Analysis:

              Due to the way it is created, melamine is an extremely versatile product. It is durable, cost-effective, comes in a wide variety of colours styles and is water resistant. Melamine is a very common material when it comes to cabinetry, and is lauded as one of the best cost to quality products. A great choice for any bathroom vanity.

Thermofoil

Properties:

              Thermofoil is a plastic surface finish that is primarily adhered to an underlying engineered wood core such as MDF.  The process in which it is applied is called thermoforming. In this process, a thin sheet of film of plastic is heated to a point where it can be molded around an existing shape or object, in this case, a vanities doors, drawers and body. This protective layer usually has a high-quality sheen and like melamine, is very versatile in its looks. A smooth lacquer look or a faux wood grain, even a more metallic looking finish are all styles that thermofoil can imitate. Its plastic coating makes it water resistant and resistant to the average wear and tear of any household.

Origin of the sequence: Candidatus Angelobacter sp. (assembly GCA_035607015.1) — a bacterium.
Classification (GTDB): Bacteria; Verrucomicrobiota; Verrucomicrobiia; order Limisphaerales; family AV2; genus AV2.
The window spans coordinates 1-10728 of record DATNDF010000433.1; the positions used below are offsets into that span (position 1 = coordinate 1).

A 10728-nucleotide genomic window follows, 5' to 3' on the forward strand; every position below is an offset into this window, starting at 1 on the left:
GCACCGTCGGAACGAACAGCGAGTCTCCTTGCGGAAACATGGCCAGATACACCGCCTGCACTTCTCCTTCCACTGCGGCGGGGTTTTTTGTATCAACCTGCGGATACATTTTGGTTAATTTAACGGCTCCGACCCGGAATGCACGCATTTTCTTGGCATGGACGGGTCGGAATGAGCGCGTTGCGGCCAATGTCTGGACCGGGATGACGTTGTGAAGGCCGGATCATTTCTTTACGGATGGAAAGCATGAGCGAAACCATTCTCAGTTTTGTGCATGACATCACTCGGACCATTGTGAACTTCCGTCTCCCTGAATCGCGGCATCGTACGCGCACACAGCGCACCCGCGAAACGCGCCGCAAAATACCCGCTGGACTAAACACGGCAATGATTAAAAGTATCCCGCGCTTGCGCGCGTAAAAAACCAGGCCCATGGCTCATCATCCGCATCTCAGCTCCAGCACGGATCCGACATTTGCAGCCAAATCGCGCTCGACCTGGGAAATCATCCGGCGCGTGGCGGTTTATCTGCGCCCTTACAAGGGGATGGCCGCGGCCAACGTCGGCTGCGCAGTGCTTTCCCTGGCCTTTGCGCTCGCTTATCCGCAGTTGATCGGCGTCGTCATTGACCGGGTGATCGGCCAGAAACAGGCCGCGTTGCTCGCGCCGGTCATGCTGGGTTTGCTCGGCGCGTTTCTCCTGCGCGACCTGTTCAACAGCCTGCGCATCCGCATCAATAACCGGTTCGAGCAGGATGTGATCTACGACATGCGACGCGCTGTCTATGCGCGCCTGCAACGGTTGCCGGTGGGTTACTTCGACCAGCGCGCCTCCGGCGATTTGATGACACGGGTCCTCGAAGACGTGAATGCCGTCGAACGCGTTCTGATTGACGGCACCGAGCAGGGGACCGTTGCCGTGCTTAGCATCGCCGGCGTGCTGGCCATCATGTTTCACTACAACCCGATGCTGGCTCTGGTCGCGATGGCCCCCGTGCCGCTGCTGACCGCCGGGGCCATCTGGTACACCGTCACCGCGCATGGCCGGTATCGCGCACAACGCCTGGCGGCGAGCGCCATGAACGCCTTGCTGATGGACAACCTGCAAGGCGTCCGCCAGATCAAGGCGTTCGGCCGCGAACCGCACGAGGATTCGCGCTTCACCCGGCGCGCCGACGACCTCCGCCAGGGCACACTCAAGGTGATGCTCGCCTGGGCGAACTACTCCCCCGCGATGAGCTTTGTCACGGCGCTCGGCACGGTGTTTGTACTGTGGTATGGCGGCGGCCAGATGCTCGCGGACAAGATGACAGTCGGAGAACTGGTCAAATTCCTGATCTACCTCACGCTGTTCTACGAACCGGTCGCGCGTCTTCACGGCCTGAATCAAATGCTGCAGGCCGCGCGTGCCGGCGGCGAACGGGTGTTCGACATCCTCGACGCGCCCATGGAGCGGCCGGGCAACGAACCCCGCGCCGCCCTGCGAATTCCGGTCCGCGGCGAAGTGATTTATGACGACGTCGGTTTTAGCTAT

Analysis:

              Thermofoil, while very reasonable in price does have some minor drawbacks. It doesn’t hold up very well to a lot of heat. Heat shields to separate the product from a heat source are advised and if for some reason the thermofoil fails, moisture can seep into the MDF and ruin the cabinet. However, this finish is quite water-resistant and most appliances with enough heat to damage the finish come with heat shields anyway. Thermofoil, like melamine is quite flexible when it comes to looks, and colours so it can cater nicely to your needs as well as your wallet. For doing things on a budget this is a good finish for you.

              And there you have it. These choices are the most popular of the finishes made available by companies, and hopefully this has aided you in your decision. Happy shopping!